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Effect of supratentorial space-occupying lesions on regional intracranial pressure and local cerebral blood flow: an experimental study in baboons
  1. L. Symon2,
  2. E. Pasztor3,
  3. N. M. Branston,
  4. N. W. C. Dorsch
  1. Department of Neurosurgical Studies, The Institute of Neurology, Queen Square, London

    Abstract

    Cortical blood flow and epidural intracranial pressure have been measured in the two supratentorial compartments of the intracranial space in experimental baboons during the acute expansion of a parieto-occipital epidural balloon. Differential pressures between the two halves of the supratentorial space have been found, and these have been associated with evidence that flow has fallen more quickly in the hemisphere most compressed. The evidence points to a more rapid exhaustion of the autoregulatory capacity in the hemisphere subjected to greater compression, a fall in perfusion pressure to below critical autoregulatory levels occurring slightly before that in the opposite hemisphere, and the establishment of a differential flow pattern for a short time during a critical phase of compression. The displacements induced by inflation of the parieto-occipital balloon have been described.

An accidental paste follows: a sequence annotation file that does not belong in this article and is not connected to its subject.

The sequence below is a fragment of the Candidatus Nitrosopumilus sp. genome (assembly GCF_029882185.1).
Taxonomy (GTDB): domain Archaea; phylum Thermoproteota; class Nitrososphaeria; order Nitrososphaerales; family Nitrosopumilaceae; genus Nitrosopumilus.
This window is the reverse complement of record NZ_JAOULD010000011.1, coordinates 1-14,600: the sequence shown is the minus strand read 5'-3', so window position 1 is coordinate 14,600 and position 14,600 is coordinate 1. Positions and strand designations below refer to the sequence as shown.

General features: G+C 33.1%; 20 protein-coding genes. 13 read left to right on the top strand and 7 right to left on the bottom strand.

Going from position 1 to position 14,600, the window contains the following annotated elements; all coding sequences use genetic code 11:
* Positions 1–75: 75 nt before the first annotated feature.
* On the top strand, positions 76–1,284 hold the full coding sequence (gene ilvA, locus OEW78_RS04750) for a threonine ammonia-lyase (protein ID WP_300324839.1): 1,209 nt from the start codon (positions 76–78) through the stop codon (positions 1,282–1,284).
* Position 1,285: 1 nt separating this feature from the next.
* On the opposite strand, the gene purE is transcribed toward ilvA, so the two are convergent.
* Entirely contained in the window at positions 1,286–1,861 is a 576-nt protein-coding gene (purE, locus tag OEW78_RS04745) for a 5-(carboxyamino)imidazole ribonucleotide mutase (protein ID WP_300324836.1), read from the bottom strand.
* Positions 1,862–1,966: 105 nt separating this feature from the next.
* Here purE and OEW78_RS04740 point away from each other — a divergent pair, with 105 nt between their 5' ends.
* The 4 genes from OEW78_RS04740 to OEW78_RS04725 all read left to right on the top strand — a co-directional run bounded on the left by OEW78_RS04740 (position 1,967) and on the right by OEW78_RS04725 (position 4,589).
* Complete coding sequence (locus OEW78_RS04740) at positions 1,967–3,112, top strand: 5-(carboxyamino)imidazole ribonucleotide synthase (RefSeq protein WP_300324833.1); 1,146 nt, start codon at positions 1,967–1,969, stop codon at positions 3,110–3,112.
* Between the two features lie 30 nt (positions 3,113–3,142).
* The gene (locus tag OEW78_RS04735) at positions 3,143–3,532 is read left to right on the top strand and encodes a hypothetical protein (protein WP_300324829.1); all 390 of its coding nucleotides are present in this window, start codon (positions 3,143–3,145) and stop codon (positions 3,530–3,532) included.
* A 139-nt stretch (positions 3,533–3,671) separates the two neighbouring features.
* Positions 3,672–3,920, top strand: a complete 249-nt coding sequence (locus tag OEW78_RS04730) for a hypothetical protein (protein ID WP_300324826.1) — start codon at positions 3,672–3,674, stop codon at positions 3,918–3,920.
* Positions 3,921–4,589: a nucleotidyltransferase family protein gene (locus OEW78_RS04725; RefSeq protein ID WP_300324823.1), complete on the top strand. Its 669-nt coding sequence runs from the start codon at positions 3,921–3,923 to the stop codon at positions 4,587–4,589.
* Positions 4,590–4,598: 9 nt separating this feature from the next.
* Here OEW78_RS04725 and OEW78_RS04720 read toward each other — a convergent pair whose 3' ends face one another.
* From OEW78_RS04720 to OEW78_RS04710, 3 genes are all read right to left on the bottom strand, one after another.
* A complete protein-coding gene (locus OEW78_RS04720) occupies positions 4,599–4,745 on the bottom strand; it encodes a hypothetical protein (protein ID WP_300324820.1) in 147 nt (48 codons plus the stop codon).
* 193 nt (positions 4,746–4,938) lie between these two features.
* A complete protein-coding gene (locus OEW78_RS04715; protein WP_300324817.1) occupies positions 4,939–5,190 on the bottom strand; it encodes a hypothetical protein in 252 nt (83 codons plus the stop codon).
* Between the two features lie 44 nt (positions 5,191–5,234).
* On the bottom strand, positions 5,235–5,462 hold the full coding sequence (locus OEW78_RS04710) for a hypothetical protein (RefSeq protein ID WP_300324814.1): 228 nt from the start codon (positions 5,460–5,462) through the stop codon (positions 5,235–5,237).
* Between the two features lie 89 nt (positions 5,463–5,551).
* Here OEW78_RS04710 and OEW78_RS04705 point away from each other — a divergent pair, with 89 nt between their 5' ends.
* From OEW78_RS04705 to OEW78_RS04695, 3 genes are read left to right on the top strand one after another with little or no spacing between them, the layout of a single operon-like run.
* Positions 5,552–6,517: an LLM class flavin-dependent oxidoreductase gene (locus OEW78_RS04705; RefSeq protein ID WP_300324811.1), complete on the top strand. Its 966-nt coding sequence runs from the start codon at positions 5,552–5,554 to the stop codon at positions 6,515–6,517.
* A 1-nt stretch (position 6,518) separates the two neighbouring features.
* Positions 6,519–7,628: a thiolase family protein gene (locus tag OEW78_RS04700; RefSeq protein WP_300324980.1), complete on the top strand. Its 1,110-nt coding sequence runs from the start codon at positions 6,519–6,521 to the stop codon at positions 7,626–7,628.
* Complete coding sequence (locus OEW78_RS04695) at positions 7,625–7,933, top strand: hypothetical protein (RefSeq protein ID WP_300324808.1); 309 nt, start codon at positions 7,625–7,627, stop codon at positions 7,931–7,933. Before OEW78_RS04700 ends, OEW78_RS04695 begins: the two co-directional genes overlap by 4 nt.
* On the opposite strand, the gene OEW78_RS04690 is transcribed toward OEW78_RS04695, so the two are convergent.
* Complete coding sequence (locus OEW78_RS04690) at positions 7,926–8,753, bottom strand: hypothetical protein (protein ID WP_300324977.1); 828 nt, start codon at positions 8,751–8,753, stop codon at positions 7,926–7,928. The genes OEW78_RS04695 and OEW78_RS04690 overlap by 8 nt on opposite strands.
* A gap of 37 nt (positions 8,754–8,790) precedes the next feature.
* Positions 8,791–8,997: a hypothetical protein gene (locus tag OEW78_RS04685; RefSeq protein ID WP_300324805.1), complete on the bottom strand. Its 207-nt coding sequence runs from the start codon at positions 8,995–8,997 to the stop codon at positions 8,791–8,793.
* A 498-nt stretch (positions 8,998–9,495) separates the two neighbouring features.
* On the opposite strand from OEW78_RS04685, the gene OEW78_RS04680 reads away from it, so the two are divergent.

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    Footnotes

    • 2 Address for reprints: Mr. Lindsay Symon, FRCS, Department of Neurosurgical Studies, The National Hospital, Queen Square, London WC1N 3BG, England.

    • 3 Dr. Pasztor was the recipient of a research fellowship from the Wellcome Foundation. Present address: The Institute of Neurosurgery, 1145 Budapest, Amerikai -u57, Hungary.

    • 1 The study was supported by the Medical Research Council and by the Wellcome Foundation.

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